An LLC is NOT ENOUGH!
Pay now, or pay later. This is so true when forming a limited liability company (LLC) to run your business. After completing your state formation process, your LLC needs to have the right documentation in place. An operating agreement, sometimes called a company agreement, is a legal document that describes and outlines how an LLC will run, and is an essential document for owning and operating an LLC. Operating agreements are not required in most states; however, that should not dissuade you from creating one. Having an operating agreement can provide your business with many benefits and can help you avoid significant problems.
1. An operating agreement allows you to customize how your business operates. A key advantage of LLCs is the ability to create flexible business structures. However, when you fail to create an operating agreement, you subject your business to the default rules set out in your state’s LLC statute. On the other hand, if you draft an operating agreement, you can customize a variety of provisions related to the management and ownership of your business. LLC owners, referred to as members, can customize and identify
how profits and losses are split among members,
restrictions on the transfer of ownership interests,
methods for paying for business taxes, and
signatories for business accounts.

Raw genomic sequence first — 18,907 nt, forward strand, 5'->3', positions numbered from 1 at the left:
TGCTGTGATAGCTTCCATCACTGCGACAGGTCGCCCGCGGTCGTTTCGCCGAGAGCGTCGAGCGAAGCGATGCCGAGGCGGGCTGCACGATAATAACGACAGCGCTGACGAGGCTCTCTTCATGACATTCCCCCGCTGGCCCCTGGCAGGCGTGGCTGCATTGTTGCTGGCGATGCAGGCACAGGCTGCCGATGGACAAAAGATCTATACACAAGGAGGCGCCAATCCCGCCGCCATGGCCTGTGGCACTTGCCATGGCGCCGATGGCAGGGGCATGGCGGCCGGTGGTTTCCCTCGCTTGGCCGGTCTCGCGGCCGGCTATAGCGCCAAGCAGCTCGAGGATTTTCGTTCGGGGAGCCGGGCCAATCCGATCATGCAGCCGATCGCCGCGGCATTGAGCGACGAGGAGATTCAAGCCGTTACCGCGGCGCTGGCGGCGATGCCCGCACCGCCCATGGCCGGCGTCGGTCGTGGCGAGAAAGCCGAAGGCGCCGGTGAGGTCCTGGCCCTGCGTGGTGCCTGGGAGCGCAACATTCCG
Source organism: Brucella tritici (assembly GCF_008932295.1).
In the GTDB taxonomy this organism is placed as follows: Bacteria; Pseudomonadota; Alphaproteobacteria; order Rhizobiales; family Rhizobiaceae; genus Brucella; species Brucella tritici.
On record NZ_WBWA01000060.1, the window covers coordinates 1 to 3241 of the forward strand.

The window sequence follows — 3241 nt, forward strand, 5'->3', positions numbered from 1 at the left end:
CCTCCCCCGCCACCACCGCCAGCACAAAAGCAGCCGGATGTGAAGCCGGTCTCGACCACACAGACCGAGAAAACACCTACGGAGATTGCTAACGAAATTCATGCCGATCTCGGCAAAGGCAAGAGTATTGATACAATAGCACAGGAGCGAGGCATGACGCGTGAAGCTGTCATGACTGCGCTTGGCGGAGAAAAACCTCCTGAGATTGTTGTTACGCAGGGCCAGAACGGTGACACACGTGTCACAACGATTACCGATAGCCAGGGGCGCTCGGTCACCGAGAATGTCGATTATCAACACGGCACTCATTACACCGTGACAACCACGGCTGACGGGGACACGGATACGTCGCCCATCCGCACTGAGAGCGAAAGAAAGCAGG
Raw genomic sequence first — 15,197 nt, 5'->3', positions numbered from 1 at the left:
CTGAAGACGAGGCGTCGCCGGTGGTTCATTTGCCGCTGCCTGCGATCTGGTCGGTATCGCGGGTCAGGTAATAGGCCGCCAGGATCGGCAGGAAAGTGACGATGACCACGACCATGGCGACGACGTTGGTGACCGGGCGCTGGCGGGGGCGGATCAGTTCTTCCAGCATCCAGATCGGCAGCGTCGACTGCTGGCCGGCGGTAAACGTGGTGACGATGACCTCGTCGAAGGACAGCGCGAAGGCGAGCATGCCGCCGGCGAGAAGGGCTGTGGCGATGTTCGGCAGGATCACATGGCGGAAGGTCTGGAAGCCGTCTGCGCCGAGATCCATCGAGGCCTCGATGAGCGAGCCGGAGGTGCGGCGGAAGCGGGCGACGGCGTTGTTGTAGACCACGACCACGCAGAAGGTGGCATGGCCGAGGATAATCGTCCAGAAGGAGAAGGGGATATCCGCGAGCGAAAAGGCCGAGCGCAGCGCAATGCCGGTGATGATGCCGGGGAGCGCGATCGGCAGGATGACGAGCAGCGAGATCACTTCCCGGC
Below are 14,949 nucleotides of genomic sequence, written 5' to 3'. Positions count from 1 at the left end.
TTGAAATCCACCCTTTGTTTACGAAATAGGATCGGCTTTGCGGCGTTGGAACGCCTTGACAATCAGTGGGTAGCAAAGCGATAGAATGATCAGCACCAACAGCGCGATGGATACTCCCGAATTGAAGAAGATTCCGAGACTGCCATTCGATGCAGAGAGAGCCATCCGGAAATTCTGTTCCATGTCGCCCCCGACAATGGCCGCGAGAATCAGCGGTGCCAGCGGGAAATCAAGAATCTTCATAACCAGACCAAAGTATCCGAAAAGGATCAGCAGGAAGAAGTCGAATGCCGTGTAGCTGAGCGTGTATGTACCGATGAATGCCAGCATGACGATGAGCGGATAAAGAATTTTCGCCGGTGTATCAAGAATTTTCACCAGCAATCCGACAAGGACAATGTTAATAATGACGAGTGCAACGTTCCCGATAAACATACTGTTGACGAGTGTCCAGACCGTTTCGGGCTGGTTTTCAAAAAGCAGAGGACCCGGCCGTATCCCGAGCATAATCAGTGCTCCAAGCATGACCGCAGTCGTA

This is not an all-inclusive list. In general, most aspects of an LLC can be designed to reflect the members’ desires, unless the state statute that governs the LLC specifically prohibits contractual alteration of a specific right or duty.
2. An operating agreement may help maintain members’ limited liability. An important benefit of LLCs is that LLC members have limited liability—that is, they will not be held liable for the LLC’s obligations. However, limited liability may be lost if steps are not taken to maintain the business as an entity that is separate from its owners. One practical step is creating and implementing an operating agreement. Evidence that an LLC adheres to an operating agreement has supported the recognition of the limited liability of its members in the past. Steps to clarify the legal separation between business and owner are especially crucial for single-member LLCs, which have only one owner. When there is only one member, the limited liability veil is more easily pierced. Intentional planning, including the drafting of an operating agreement, is required to strengthen the shield and preserve the limited liability of the member.
3. An operating agreement identifies how decisions will be made. Another critical part of the operating agreement is the provisions that address how decisions are made. These clauses provide immense value, particularly for multimember LLCs and manager-managed LLCs, where multiple people may be involved in making management decisi